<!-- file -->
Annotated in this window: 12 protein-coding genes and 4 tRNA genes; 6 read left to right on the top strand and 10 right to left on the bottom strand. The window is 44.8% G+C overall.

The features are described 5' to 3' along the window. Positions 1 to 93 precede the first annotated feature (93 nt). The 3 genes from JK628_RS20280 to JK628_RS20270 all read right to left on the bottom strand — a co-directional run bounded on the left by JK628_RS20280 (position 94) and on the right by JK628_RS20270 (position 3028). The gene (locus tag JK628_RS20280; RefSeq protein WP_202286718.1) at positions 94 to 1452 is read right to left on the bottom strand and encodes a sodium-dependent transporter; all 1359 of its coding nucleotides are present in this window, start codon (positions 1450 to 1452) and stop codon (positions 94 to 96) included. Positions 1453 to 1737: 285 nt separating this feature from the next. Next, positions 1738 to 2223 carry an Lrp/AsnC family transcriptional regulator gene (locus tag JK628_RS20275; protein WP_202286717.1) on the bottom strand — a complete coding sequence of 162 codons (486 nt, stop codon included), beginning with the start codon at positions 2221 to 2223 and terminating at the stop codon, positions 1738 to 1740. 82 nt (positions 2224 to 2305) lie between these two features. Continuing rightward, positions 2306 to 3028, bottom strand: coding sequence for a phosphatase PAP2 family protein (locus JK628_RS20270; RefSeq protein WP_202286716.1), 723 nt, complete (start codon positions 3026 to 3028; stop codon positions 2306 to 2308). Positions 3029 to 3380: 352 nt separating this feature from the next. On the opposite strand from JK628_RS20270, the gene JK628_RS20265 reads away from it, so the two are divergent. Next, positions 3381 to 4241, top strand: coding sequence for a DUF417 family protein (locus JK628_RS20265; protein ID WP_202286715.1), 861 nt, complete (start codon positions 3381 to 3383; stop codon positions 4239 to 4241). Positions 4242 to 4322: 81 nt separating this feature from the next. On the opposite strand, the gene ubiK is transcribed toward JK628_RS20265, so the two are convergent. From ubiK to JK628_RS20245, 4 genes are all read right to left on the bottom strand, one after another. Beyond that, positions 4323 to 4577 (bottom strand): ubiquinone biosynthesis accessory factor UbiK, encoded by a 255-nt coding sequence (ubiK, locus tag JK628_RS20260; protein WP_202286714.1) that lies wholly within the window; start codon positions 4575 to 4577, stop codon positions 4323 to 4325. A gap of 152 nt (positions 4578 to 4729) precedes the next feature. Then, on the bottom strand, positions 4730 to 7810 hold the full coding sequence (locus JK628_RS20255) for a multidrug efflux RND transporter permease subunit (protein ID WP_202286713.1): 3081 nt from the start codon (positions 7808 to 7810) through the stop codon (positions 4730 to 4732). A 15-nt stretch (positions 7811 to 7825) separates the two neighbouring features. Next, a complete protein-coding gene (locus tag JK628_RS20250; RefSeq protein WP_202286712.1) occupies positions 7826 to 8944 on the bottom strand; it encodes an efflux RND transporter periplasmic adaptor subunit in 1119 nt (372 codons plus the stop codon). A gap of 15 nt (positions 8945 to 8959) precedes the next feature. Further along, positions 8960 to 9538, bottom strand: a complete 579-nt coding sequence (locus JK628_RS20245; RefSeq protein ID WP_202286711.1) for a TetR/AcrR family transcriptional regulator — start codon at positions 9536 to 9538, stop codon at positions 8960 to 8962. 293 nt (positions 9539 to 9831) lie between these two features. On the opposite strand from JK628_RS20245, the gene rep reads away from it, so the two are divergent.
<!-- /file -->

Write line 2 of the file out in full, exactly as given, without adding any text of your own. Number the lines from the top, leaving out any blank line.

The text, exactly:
The features are described 5' to 3' along the window. Positions 1 to 93 precede the first annotated feature (93 nt). The 3 genes from JK628_RS20280 to JK628_RS20270 all read right to left on the bottom strand — a co-directional run bounded on the left by JK628_RS20280 (position 94) and on the right by JK628_RS20270 (position 3028). The gene (locus tag JK628_RS20280; RefSeq protein WP_202286718.1) at positions 94 to 1452 is read right to left on the bottom strand and encodes a sodium-dependent transporter; all 1359 of its coding nucleotides are present in this window, start codon (positions 1450 to 1452) and stop codon (positions 94 to 96) included. Positions 1453 to 1737: 285 nt separating this feature from the next. Next, positions 1738 to 2223 carry an Lrp/AsnC family transcriptional regulator gene (locus tag JK628_RS20275; protein WP_202286717.1) on the bottom strand — a complete coding sequence of 162 codons (486 nt, stop codon included), beginning with the start codon at positions 2221 to 2223 and terminating at the stop codon, positions 1738 to 1740. 82 nt (positions 2224 to 2305) lie between these two features. Continuing rightward, positions 2306 to 3028, bottom strand: coding sequence for a phosphatase PAP2 family protein (locus JK628_RS20270; RefSeq protein WP_202286716.1), 723 nt, complete (start codon positions 3026 to 3028; stop codon positions 2306 to 2308). Positions 3029 to 3380: 352 nt separating this feature from the next. On the opposite strand from JK628_RS20270, the gene JK628_RS20265 reads away from it, so the two are divergent. Next, positions 3381 to 4241, top strand: coding sequence for a DUF417 family protein (locus JK628_RS20265; protein ID WP_202286715.1), 861 nt, complete (start codon positions 3381 to 3383; stop codon positions 4239 to 4241). Positions 4242 to 4322: 81 nt separating this feature from the next. On the opposite strand, the gene ubiK is transcribed toward JK628_RS20265, so the two are convergent. From ubiK to JK628_RS20245, 4 genes are all read right to left on the bottom strand, one after another. Beyond that, positions 4323 to 4577 (bottom strand): ubiquinone biosynthesis accessory factor UbiK, encoded by a 255-nt coding sequence (ubiK, locus tag JK628_RS20260; protein WP_202286714.1) that lies wholly within the window; start codon positions 4575 to 4577, stop codon positions 4323 to 4325. A gap of 152 nt (positions 4578 to 4729) precedes the next feature. Then, on the bottom strand, positions 4730 to 7810 hold the full coding sequence (locus JK628_RS20255) for a multidrug efflux RND transporter permease subunit (protein ID WP_202286713.1): 3081 nt from the start codon (positions 7808 to 7810) through the stop codon (positions 4730 to 4732). A 15-nt stretch (positions 7811 to 7825) separates the two neighbouring features. Next, a complete protein-coding gene (locus tag JK628_RS20250; RefSeq protein WP_202286712.1) occupies positions 7826 to 8944 on the bottom strand; it encodes an efflux RND transporter periplasmic adaptor subunit in 1119 nt (372 codons plus the stop codon). A gap of 15 nt (positions 8945 to 8959) precedes the next feature. Further along, positions 8960 to 9538, bottom strand: a complete 579-nt coding sequence (locus JK628_RS20245; RefSeq protein ID WP_202286711.1) for a TetR/AcrR family transcriptional regulator — start codon at positions 9536 to 9538, stop codon at positions 8960 to 8962. 293 nt (positions 9539 to 9831) lie between these two features. On the opposite strand from JK628_RS20245, the gene rep reads away from it, so the two are divergent.